After years of working on movie poster images I’ve come to really love some of the rich textural treatments the designers I’ve worked with create. So whenever I am out shooting images for myself I inevitably look for things I can use as textures with other images I may play with later on. I’ve built up a library with lots of shots of wood, rust, water, greenery, basically anything that looks interesting.
There are lots of ways to use these textures in combination with other images to get some cool looking results. One of the most common ways is to make use of the Overlay Blending Mode. This blending mode basically takes what is in the layer and uses it to increase the contrast and saturation of the layers below. Anything that is neutral gray has no effect and the farther away you get from neutral gray the stronger of an effect it has. We used this blending mode as a way of burning and dodging an image in the previous post. But here we’ll look at how it and other blending modes can be used to get some interesting results.
Above is an image I created as an example for a seminar I taught on Channels and Blending Modes. What I want to discuss here is how I created the Blue Wood background for the rusty heart to sit on.
To begin with I dipped into my library of textures and found this shot of some wood that I took on a dock in New York a few years ago.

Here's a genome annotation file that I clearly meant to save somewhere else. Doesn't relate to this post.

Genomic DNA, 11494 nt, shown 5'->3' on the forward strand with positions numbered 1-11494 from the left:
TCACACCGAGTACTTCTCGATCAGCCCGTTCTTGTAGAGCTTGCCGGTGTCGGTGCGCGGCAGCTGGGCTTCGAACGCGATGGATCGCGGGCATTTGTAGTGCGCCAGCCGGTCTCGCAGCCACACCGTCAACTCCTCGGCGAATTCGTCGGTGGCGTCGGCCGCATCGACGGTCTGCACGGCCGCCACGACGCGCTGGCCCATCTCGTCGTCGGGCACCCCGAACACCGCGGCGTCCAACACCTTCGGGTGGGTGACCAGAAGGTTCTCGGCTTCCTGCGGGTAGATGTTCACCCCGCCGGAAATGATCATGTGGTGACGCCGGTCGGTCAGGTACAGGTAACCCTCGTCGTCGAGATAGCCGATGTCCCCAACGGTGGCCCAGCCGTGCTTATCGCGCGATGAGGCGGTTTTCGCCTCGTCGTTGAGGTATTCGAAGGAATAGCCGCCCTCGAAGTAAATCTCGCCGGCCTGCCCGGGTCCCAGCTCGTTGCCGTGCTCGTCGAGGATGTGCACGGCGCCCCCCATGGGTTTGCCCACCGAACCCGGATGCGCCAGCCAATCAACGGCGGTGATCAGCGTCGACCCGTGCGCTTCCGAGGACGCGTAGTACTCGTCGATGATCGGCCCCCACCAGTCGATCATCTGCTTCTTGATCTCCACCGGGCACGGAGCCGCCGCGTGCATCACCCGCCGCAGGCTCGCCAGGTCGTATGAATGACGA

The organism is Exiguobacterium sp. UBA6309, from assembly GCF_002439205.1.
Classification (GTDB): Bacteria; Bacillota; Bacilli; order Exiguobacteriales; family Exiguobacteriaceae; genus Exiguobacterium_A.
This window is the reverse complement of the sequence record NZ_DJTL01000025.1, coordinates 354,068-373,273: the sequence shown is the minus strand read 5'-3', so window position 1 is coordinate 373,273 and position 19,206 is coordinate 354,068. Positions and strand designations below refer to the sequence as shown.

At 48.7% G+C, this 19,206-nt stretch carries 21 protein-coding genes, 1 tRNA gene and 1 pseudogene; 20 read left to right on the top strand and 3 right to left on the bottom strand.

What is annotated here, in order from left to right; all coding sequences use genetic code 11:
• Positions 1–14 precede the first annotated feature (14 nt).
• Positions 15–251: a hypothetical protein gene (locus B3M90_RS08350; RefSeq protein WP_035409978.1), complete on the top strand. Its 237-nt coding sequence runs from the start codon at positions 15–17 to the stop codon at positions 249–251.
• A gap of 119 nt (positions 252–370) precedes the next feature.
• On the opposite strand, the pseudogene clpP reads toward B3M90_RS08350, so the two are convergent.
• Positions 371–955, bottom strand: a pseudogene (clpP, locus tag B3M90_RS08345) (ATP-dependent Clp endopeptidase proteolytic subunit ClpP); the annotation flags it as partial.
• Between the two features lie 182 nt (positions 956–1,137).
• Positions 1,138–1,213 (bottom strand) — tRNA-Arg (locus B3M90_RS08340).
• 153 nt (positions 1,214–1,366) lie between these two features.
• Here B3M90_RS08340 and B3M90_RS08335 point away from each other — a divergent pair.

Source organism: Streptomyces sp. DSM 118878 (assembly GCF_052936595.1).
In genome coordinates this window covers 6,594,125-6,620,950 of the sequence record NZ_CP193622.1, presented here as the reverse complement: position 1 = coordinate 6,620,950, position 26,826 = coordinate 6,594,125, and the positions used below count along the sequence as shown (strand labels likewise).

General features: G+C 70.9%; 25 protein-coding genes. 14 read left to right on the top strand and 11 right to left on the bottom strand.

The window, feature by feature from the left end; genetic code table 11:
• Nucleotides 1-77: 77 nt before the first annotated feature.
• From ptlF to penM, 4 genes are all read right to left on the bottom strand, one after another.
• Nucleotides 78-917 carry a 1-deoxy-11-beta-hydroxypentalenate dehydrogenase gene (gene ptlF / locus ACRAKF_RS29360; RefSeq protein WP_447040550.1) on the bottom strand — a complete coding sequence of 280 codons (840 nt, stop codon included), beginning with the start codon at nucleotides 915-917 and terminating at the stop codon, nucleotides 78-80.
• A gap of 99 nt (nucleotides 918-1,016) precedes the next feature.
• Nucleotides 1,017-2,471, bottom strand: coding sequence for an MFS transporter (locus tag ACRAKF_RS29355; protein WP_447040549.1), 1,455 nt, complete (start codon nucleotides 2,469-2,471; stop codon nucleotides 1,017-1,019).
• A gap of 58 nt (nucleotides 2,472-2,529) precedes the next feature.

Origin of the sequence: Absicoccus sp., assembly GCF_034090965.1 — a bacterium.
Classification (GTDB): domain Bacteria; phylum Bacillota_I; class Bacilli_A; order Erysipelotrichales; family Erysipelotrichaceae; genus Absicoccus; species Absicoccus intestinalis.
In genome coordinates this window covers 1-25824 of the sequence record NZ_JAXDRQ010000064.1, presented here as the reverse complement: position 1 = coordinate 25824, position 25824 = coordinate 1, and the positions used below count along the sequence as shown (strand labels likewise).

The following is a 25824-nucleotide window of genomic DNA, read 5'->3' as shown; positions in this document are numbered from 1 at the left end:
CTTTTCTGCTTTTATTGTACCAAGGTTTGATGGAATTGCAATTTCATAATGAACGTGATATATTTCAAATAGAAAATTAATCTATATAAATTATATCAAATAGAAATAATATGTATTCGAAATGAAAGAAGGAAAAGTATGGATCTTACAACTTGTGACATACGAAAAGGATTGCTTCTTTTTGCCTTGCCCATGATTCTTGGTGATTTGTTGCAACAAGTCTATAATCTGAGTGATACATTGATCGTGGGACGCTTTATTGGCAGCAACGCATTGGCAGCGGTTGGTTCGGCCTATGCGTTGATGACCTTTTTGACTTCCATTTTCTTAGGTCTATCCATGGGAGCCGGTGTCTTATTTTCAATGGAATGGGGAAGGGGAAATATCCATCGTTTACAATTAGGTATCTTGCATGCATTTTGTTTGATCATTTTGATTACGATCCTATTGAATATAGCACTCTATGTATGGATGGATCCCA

As you can see it’s sort of interesting, but a bit flat and it lacks the “punch” I wanted the background to have. After doing a little contrast enhancement I added a Curves Adjustment Layer set to “Overlay” Blending. (Yes, you can use blending modes with Adjustment Layers. In fact it doing this gives you exactly the same result as adding a copy of the image and setting that to the same blending mode – but it adds almost nothing to your file size.) So after this step this is what the wood background looked like.
OK, now we’re getting something interesting. This has much more drama to it and will work a lot better with the Rusty Heart. But a warm background and a warm foreground image won’t really work well together here so I needed to shift the color to make the heart “pop” more. That’s when I looked for another texture to add to the wood. Again a trip to my textures library led me to this shot of some water in a fountain that I took several years ago while taking my oldest daughter to Summer Camp.
The blue of this water looked like it would work well as a way to set off the heart I had made and so I placed a copy of the water over the adjusted wood image and tried out different blending modes. In this case I really just wanted to use the color of the water to make the wood pick up the blues in the image. I also liked the variety in the color that the highlights from the ripples added and wanted to use those as well.
Of all the blending modes Photoshop gives us there are two that primarily affect color: “Color” and “Hue”. The main difference here is that the “Color” mode will affect the saturation of the layers below while the “Hue” mode won’t. In playing with the two modes I chose Hue and got this result:
Now that’s more like it! By combining a couple of images as textures and playing with their blending modes I went from the drab looking wood to this much more interesting wood that worked much better as a background for the rusty heart. Here is a larger example of what the final image looked like.
Now the bigger question is what textures do you have to play with?